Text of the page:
What I Learned from NaNoWriMo

Last year I completed NaNoWriMo (National Novel Writing Month), finishing the 50,300-word first draft of the novel I intend to work on next (after completing Book Two of Color Mage). This year I’m not participating, since I’m swamped with other things.

But I learned a lot from NaNoWriMo — in fact, it was a great experience.

What can you get by writing a novel in 30 days? Well, discipline, obviously — you have to force yourself to write daily, and that’s a key factor in being a writer all of the time.

But I found there was more to it than that.

The NaNoWriMo structure forces you to focus as you make the many choices involved during the writing of a novel.

Maybe you start with an outline, and figure all those plot and character choices are already made before you begin writing. But chances are, complications will pop up, characters will turn stubborn and want to go their own way, or new possibilities will present themselves — possibilities too awesome to be ignored.

NaNoWriMo forces you to make those choices right away. You have to, if you’re going to succeed. No dithering around for days while you work through your character’s psyche. No putting it away for a week — a month — a year — while you deliberate.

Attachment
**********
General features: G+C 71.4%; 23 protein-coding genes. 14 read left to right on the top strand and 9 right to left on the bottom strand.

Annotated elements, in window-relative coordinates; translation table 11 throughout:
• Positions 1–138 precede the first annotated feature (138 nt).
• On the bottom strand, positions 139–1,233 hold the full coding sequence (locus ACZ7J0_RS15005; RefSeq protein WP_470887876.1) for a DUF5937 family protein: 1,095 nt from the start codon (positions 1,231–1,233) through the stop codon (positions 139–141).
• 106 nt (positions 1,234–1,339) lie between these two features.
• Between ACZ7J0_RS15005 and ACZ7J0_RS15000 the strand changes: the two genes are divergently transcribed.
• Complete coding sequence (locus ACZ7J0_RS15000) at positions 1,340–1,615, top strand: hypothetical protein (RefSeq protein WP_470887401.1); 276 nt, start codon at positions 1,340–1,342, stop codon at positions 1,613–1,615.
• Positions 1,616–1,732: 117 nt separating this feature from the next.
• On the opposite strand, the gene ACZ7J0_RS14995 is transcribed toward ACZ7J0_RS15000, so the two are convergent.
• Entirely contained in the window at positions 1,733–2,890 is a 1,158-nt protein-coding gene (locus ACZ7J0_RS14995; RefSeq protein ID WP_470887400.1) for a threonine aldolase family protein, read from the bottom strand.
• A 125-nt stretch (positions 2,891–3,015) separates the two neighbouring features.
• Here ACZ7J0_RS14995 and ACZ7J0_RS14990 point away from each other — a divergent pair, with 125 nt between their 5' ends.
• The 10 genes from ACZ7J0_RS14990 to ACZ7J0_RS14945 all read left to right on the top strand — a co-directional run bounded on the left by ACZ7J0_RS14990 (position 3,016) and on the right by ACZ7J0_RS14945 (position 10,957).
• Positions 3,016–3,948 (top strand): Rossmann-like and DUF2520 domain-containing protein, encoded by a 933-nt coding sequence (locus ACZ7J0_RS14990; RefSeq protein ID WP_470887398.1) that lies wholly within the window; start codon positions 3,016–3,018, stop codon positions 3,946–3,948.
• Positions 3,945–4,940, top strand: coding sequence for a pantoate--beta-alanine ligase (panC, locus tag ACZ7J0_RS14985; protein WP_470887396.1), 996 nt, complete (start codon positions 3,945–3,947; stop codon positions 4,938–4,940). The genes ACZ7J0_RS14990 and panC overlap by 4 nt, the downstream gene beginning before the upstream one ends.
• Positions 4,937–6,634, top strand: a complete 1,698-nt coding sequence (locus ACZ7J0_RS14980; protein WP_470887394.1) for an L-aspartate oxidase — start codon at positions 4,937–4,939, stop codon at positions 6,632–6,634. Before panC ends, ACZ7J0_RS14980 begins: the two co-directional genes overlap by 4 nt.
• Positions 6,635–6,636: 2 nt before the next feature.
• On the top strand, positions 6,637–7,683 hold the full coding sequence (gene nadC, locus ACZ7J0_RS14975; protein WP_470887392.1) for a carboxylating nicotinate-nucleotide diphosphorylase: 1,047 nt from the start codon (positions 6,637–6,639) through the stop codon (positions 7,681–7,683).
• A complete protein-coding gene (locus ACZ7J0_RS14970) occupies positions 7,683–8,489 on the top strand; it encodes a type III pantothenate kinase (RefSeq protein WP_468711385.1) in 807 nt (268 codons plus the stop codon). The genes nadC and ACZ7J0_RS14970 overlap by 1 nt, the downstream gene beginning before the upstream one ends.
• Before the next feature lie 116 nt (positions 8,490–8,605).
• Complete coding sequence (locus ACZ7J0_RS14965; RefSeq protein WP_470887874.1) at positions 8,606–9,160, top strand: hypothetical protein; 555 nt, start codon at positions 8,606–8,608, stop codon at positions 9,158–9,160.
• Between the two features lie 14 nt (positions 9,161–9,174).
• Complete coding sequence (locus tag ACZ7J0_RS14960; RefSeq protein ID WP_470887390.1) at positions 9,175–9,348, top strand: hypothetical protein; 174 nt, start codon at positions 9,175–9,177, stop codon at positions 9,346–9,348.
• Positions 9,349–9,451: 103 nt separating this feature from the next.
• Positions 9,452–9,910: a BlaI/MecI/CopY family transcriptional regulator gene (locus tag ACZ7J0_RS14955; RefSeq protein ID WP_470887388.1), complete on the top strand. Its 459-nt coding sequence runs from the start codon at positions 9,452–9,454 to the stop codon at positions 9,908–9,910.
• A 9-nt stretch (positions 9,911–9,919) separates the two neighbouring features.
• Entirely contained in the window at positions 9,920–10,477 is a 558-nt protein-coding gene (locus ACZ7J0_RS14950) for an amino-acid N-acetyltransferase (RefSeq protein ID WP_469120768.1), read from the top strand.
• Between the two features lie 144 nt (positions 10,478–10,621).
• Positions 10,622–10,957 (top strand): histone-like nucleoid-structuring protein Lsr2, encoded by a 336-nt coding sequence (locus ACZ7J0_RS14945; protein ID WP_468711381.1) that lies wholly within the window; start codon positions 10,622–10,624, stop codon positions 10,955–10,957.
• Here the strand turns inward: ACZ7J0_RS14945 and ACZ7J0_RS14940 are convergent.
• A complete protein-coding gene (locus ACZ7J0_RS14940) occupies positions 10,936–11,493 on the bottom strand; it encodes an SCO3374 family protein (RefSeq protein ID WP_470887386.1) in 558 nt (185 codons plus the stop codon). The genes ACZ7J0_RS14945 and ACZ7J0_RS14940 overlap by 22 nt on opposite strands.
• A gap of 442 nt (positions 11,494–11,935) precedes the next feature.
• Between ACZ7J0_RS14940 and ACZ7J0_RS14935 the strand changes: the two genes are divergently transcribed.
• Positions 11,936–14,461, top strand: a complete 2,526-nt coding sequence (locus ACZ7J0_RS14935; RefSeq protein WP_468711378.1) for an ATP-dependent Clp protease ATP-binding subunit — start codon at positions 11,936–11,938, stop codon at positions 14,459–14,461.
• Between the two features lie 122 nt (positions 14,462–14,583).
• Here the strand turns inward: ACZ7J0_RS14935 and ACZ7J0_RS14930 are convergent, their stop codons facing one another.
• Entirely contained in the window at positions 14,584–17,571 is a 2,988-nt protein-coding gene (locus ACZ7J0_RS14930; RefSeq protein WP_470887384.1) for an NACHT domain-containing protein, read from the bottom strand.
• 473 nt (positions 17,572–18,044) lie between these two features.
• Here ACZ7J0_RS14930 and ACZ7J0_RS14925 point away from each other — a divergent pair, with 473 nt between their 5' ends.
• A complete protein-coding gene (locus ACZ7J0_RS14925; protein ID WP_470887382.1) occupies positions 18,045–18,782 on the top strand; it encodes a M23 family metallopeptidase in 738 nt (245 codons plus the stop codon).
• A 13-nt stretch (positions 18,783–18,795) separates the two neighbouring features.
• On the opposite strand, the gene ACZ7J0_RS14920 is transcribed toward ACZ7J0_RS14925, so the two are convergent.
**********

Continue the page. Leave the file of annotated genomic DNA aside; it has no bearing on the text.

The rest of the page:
Instead, you have to choose. Now.

And that’s what’s involved in writing — choosing one story to tell from among the many available even after you do your character development and outline. Whittling away all the outer wood to expose the shape of this story.

Granted, in real life you don’t have to do it in one day. But the deadline makes for very good practice!

If you’re participating this year, don’t expect to come out with something highly-finished by November 30. Your novel will still need lots of work. But keep writing away — it’s worth it. And not just to display that “winner” badge at the end of the month! Though that is an accomplishment, all by itself.

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